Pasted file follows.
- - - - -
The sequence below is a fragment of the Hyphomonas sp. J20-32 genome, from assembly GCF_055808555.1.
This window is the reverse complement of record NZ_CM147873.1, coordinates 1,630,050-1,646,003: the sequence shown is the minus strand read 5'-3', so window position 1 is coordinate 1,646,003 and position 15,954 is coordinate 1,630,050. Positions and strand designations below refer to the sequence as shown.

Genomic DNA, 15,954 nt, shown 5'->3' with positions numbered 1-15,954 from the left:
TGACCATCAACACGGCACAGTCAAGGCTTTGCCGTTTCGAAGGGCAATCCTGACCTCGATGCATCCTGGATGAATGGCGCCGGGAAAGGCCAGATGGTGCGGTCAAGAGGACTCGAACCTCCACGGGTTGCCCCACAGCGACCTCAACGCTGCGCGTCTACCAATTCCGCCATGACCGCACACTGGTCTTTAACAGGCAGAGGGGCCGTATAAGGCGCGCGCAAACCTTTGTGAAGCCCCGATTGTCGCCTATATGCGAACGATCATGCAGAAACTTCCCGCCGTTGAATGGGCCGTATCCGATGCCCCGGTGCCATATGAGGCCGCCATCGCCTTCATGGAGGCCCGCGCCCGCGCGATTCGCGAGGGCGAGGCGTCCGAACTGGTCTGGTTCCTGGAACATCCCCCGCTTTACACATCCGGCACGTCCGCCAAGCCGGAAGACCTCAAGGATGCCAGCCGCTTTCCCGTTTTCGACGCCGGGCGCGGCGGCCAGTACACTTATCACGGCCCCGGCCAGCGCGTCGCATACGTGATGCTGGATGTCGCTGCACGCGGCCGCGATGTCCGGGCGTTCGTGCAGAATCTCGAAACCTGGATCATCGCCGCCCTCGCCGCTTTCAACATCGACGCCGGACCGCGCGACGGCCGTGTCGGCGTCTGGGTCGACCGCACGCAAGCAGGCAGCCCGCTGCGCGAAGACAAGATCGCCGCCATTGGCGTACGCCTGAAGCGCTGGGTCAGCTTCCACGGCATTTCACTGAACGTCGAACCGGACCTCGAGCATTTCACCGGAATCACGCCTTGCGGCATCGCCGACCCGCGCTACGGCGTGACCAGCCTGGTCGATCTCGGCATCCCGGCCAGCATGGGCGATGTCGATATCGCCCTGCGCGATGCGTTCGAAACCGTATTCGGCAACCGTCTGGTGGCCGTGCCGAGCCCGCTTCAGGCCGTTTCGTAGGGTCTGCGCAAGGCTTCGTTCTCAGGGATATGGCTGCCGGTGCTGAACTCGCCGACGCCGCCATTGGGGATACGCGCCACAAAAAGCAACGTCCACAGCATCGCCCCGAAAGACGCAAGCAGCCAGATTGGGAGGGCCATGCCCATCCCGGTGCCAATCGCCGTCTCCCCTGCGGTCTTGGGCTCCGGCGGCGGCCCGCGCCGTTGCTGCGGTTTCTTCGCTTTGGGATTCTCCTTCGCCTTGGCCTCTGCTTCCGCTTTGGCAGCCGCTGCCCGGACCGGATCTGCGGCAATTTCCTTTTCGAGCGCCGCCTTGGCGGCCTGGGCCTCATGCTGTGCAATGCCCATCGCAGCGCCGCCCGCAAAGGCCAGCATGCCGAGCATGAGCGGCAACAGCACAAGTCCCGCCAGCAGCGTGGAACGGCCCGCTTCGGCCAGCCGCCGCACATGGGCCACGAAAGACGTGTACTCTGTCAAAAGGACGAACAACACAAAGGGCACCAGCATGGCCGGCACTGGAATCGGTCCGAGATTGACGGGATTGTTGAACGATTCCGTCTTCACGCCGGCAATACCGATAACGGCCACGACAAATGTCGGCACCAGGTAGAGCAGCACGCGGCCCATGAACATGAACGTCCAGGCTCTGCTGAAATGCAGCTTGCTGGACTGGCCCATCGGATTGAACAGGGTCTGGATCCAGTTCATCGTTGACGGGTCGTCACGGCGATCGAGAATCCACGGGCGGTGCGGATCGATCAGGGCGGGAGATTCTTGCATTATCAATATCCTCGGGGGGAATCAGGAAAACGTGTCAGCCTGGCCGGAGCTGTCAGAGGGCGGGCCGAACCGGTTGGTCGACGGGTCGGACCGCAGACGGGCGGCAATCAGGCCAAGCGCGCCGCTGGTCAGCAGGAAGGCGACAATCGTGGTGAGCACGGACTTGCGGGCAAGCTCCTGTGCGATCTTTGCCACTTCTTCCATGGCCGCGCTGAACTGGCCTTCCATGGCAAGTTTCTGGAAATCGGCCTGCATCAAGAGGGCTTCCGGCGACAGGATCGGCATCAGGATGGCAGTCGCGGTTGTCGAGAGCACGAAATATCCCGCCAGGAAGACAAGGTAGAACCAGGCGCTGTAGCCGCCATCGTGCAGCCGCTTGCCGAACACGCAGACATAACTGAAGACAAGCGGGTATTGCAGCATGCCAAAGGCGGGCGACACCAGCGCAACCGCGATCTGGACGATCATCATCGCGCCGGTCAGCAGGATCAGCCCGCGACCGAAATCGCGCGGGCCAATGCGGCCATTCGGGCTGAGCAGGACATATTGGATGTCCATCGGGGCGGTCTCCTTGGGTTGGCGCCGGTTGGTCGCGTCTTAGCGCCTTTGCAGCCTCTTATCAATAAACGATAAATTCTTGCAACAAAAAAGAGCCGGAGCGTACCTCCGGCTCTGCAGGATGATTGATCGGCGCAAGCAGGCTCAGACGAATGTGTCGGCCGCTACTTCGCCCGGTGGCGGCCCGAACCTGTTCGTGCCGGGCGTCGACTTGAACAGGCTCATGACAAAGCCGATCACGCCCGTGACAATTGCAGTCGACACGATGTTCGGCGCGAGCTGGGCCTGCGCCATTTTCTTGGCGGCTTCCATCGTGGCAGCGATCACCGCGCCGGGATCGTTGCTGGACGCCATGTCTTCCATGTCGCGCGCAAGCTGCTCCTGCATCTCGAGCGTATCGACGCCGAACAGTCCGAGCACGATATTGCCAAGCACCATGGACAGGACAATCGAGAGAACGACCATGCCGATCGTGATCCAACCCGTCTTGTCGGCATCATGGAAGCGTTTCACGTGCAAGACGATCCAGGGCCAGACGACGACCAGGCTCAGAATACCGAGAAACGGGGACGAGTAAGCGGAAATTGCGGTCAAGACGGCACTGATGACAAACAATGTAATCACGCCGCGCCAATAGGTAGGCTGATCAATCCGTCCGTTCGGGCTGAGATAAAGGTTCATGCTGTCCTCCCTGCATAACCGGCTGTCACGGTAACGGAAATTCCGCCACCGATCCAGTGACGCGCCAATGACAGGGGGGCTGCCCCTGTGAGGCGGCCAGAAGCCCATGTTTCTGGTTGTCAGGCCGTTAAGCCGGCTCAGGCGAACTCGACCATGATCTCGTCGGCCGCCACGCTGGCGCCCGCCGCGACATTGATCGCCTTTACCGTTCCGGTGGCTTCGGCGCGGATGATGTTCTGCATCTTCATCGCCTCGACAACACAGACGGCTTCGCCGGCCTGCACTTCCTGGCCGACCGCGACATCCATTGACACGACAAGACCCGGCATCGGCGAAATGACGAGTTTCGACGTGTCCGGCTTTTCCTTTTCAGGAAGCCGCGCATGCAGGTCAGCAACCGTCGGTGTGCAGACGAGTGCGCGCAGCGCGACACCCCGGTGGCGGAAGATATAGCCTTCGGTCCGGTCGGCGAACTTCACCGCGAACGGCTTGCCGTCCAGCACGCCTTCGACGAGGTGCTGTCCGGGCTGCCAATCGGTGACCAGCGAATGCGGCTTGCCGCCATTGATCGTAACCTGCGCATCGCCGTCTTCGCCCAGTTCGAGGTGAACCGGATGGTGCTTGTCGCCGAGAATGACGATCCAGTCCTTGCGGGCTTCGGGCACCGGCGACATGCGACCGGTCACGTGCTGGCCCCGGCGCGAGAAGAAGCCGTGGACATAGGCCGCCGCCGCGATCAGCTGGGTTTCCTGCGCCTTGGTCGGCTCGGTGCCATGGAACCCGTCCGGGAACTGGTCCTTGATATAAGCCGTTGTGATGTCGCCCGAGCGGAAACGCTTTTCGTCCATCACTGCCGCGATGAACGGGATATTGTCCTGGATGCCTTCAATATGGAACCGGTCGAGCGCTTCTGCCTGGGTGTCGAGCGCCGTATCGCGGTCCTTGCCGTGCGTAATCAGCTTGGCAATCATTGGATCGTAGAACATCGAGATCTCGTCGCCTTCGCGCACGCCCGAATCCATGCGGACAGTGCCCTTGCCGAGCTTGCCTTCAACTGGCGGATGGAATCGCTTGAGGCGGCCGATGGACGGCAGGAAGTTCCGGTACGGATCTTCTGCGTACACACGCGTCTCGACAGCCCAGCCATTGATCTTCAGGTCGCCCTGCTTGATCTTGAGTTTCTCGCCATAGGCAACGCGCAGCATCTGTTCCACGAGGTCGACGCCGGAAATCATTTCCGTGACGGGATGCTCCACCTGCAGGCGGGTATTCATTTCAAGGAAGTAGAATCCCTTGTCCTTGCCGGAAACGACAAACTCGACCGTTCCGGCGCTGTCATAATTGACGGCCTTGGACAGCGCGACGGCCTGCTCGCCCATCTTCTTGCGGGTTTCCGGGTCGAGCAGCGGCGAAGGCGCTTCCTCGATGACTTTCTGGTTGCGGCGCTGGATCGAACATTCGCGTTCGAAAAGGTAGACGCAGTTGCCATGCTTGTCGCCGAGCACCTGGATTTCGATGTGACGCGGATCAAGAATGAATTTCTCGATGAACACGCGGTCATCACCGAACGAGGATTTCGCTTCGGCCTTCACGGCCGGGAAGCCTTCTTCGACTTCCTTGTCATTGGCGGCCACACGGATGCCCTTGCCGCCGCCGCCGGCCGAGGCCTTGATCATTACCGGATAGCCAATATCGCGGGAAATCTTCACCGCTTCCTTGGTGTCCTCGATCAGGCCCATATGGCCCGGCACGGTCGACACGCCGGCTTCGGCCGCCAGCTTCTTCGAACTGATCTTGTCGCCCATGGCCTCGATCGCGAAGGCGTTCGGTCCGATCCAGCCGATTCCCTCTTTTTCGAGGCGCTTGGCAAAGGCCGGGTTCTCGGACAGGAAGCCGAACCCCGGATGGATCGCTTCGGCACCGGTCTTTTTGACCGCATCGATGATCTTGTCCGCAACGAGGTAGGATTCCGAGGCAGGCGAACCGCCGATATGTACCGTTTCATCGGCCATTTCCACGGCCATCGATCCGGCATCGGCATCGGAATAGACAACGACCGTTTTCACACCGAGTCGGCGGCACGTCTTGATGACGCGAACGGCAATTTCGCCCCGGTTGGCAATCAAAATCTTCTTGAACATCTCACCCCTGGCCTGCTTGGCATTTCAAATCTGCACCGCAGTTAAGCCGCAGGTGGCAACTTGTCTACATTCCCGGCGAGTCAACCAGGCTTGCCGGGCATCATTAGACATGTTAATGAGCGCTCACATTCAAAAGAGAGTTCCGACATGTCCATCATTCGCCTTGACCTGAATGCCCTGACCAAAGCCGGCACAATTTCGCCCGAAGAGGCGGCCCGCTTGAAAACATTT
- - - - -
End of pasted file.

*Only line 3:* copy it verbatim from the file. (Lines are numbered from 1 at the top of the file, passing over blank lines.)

Genomic DNA, 15,954 nt, shown 5'->3' with positions numbered 1-15,954 from the left: